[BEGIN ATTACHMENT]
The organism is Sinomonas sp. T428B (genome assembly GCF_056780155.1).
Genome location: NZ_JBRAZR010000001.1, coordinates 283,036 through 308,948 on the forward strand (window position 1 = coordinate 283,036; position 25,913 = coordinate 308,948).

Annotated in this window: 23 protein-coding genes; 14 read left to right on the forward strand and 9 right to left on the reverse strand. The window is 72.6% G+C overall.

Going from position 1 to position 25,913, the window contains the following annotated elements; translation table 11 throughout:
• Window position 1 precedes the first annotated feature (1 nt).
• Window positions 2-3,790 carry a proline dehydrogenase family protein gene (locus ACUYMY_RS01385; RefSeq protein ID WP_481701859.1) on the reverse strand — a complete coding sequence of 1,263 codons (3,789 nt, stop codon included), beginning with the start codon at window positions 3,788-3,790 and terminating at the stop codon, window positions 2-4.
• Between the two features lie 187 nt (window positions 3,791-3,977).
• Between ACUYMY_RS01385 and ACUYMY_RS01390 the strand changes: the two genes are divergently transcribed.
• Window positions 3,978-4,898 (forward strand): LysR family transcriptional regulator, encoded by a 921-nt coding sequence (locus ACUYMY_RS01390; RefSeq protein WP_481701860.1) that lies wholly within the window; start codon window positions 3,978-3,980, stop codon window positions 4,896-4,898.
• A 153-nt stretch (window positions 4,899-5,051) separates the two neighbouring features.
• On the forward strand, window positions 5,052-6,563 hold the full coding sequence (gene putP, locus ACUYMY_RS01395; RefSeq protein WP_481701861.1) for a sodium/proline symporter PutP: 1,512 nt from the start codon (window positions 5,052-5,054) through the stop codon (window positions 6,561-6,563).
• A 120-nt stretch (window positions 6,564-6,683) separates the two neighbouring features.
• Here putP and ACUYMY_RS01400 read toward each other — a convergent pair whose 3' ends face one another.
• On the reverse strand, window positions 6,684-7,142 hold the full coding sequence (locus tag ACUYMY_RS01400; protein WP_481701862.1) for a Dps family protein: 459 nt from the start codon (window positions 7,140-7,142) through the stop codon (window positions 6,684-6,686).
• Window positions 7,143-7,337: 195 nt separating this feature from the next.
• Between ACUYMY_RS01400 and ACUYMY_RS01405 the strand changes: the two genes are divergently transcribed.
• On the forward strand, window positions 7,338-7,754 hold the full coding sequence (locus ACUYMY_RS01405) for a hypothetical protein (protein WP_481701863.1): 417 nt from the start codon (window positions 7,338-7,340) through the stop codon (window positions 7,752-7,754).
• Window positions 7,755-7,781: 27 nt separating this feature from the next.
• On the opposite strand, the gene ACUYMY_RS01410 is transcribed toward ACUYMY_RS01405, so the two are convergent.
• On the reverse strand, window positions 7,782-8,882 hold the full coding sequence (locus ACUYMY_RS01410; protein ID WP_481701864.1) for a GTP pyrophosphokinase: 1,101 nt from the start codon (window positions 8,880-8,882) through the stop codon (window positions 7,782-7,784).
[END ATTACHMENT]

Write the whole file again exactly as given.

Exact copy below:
The organism is Sinomonas sp. T428B (genome assembly GCF_056780155.1).
Genome location: NZ_JBRAZR010000001.1, coordinates 283,036 through 308,948 on the forward strand (window position 1 = coordinate 283,036; position 25,913 = coordinate 308,948).

Annotated in this window: 23 protein-coding genes; 14 read left to right on the forward strand and 9 right to left on the reverse strand. The window is 72.6% G+C overall.

Going from position 1 to position 25,913, the window contains the following annotated elements; translation table 11 throughout:
• Window position 1 precedes the first annotated feature (1 nt).
• Window positions 2-3,790 carry a proline dehydrogenase family protein gene (locus ACUYMY_RS01385; RefSeq protein ID WP_481701859.1) on the reverse strand — a complete coding sequence of 1,263 codons (3,789 nt, stop codon included), beginning with the start codon at window positions 3,788-3,790 and terminating at the stop codon, window positions 2-4.
• Between the two features lie 187 nt (window positions 3,791-3,977).
• Between ACUYMY_RS01385 and ACUYMY_RS01390 the strand changes: the two genes are divergently transcribed.
• Window positions 3,978-4,898 (forward strand): LysR family transcriptional regulator, encoded by a 921-nt coding sequence (locus ACUYMY_RS01390; RefSeq protein WP_481701860.1) that lies wholly within the window; start codon window positions 3,978-3,980, stop codon window positions 4,896-4,898.
• A 153-nt stretch (window positions 4,899-5,051) separates the two neighbouring features.
• On the forward strand, window positions 5,052-6,563 hold the full coding sequence (gene putP, locus ACUYMY_RS01395; RefSeq protein WP_481701861.1) for a sodium/proline symporter PutP: 1,512 nt from the start codon (window positions 5,052-5,054) through the stop codon (window positions 6,561-6,563).
• A 120-nt stretch (window positions 6,564-6,683) separates the two neighbouring features.
• Here putP and ACUYMY_RS01400 read toward each other — a convergent pair whose 3' ends face one another.
• On the reverse strand, window positions 6,684-7,142 hold the full coding sequence (locus tag ACUYMY_RS01400; protein WP_481701862.1) for a Dps family protein: 459 nt from the start codon (window positions 7,140-7,142) through the stop codon (window positions 6,684-6,686).
• Window positions 7,143-7,337: 195 nt separating this feature from the next.
• Between ACUYMY_RS01400 and ACUYMY_RS01405 the strand changes: the two genes are divergently transcribed.
• On the forward strand, window positions 7,338-7,754 hold the full coding sequence (locus ACUYMY_RS01405) for a hypothetical protein (protein WP_481701863.1): 417 nt from the start codon (window positions 7,338-7,340) through the stop codon (window positions 7,752-7,754).
• Window positions 7,755-7,781: 27 nt separating this feature from the next.
• On the opposite strand, the gene ACUYMY_RS01410 is transcribed toward ACUYMY_RS01405, so the two are convergent.
• On the reverse strand, window positions 7,782-8,882 hold the full coding sequence (locus ACUYMY_RS01410; protein ID WP_481701864.1) for a GTP pyrophosphokinase: 1,101 nt from the start codon (window positions 8,880-8,882) through the stop codon (window positions 7,782-7,784).